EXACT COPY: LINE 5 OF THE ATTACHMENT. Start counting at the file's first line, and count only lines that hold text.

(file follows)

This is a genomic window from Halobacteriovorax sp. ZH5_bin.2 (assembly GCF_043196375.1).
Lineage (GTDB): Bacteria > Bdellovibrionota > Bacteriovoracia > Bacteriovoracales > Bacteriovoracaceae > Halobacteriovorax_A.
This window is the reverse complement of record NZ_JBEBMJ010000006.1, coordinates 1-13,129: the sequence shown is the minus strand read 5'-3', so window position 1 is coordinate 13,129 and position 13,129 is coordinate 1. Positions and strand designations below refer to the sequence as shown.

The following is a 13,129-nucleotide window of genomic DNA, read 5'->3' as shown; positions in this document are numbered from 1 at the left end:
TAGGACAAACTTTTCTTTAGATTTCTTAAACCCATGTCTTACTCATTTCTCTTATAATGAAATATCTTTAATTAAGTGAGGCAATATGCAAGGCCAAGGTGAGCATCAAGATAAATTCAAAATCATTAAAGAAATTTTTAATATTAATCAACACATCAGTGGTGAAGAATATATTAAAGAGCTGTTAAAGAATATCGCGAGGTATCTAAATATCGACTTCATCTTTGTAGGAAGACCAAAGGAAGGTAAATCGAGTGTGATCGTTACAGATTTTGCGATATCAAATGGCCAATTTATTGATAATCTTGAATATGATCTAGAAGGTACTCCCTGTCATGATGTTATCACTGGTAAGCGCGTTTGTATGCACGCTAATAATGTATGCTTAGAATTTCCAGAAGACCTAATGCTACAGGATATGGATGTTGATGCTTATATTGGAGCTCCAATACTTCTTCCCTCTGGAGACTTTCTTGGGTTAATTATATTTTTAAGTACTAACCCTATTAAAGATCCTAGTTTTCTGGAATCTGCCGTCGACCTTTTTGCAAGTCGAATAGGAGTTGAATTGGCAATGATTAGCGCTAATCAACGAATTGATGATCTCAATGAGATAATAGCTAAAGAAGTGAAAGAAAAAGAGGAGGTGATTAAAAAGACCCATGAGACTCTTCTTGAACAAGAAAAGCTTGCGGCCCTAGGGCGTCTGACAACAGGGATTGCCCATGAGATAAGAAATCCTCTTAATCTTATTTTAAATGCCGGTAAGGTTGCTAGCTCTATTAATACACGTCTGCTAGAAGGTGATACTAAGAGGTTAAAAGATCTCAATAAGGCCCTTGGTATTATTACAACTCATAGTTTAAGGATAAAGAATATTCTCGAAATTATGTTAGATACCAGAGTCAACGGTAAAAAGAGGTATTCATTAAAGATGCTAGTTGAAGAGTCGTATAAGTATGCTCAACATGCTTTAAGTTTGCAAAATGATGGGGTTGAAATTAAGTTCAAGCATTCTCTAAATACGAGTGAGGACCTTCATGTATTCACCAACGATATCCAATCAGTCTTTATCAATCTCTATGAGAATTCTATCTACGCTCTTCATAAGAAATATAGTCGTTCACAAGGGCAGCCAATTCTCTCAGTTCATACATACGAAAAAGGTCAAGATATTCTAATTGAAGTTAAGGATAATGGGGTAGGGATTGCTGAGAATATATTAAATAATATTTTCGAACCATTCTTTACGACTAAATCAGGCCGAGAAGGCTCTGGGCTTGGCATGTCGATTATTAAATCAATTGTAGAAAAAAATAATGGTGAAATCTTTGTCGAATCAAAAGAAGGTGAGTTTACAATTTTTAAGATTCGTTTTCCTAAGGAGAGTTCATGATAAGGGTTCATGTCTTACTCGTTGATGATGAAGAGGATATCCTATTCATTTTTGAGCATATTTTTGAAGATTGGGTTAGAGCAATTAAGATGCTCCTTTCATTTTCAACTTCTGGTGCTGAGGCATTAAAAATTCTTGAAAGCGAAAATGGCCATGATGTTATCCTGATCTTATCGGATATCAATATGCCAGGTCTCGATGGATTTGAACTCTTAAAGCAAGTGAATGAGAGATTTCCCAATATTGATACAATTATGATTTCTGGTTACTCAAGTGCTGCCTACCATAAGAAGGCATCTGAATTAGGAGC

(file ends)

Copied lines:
TAGGACAAACTTTTCTTTAGATTTCTTAAACCCATGTCTTACTCATTTCTCTTATAATGAAATATCTTTAATTAAGTGAGGCAATATGCAAGGCCAAGGTGAGCATCAAGATAAATTCAAAATCATTAAAGAAATTTTTAATATTAATCAACACATCAGTGGTGAAGAATATATTAAAGAGCTGTTAAAGAATATCGCGAGGTATCTAAATATCGACTTCATCTTTGTAGGAAGACCAAAGGAAGGTAAATCGAGTGTGATCGTTACAGATTTTGCGATATCAAATGGCCAATTTATTGATAATCTTGAATATGATCTAGAAGGTACTCCCTGTCATGATGTTATCACTGGTAAGCGCGTTTGTATGCACGCTAATAATGTATGCTTAGAATTTCCAGAAGACCTAATGCTACAGGATATGGATGTTGATGCTTATATTGGAGCTCCAATACTTCTTCCCTCTGGAGACTTTCTTGGGTTAATTATATTTTTAAGTACTAACCCTATTAAAGATCCTAGTTTTCTGGAATCTGCCGTCGACCTTTTTGCAAGTCGAATAGGAGTTGAATTGGCAATGATTAGCGCTAATCAACGAATTGATGATCTCAATGAGATAATAGCTAAAGAAGTGAAAGAAAAAGAGGAGGTGATTAAAAAGACCCATGAGACTCTTCTTGAACAAGAAAAGCTTGCGGCCCTAGGGCGTCTGACAACAGGGATTGCCCATGAGATAAGAAATCCTCTTAATCTTATTTTAAATGCCGGTAAGGTTGCTAGCTCTATTAATACACGTCTGCTAGAAGGTGATACTAAGAGGTTAAAAGATCTCAATAAGGCCCTTGGTATTATTACAACTCATAGTTTAAGGATAAAGAATATTCTCGAAATTATGTTAGATACCAGAGTCAACGGTAAAAAGAGGTATTCATTAAAGATGCTAGTTGAAGAGTCGTATAAGTATGCTCAACATGCTTTAAGTTTGCAAAATGATGGGGTTGAAATTAAGTTCAAGCATTCTCTAAATACGAGTGAGGACCTTCATGTATTCACCAACGATATCCAATCAGTCTTTATCAATCTCTATGAGAATTCTATCTACGCTCTTCATAAGAAATATAGTCGTTCACAAGGGCAGCCAATTCTCTCAGTTCATACATACGAAAAAGGTCAAGATATTCTAATTGAAGTTAAGGATAATGGGGTAGGGATTGCTGAGAATATATTAAATAATATTTTCGAACCATTCTTTACGACTAAATCAGGCCGAGAAGGCTCTGGGCTTGGCATGTCGATTATTAAATCAATTGTAGAAAAAAATAATGGTGAAATCTTTGTCGAATCAAAAGAAGGTGAGTTTACAATTTTTAAGATTCGTTTTCCTAAGGAGAGTTCATGATAAGGGTTCATGTCTTACTCGTTGATGATGAAGAGGATATCCTATTCATTTTTGAGCATATTTTTGAAGATTGGGTTAGAGCAATTAAGATGCTCCTTTCATTTTCAACTTCTGGTGCTGAGGCATTAAAAATTCTTGAAAGCGAAAATGGCCATGATGTTATCCTGATCTTATCGGATATCAATATGCCAGGTCTCGATGGATTTGAACTCTTAAAGCAAGTGAATGAGAGATTTCCCAATATTGATACAATTATGATTTCTGGTTACTCAAGTGCTGCCTACCATAAGAAGGCATCTGAATTAGGAGC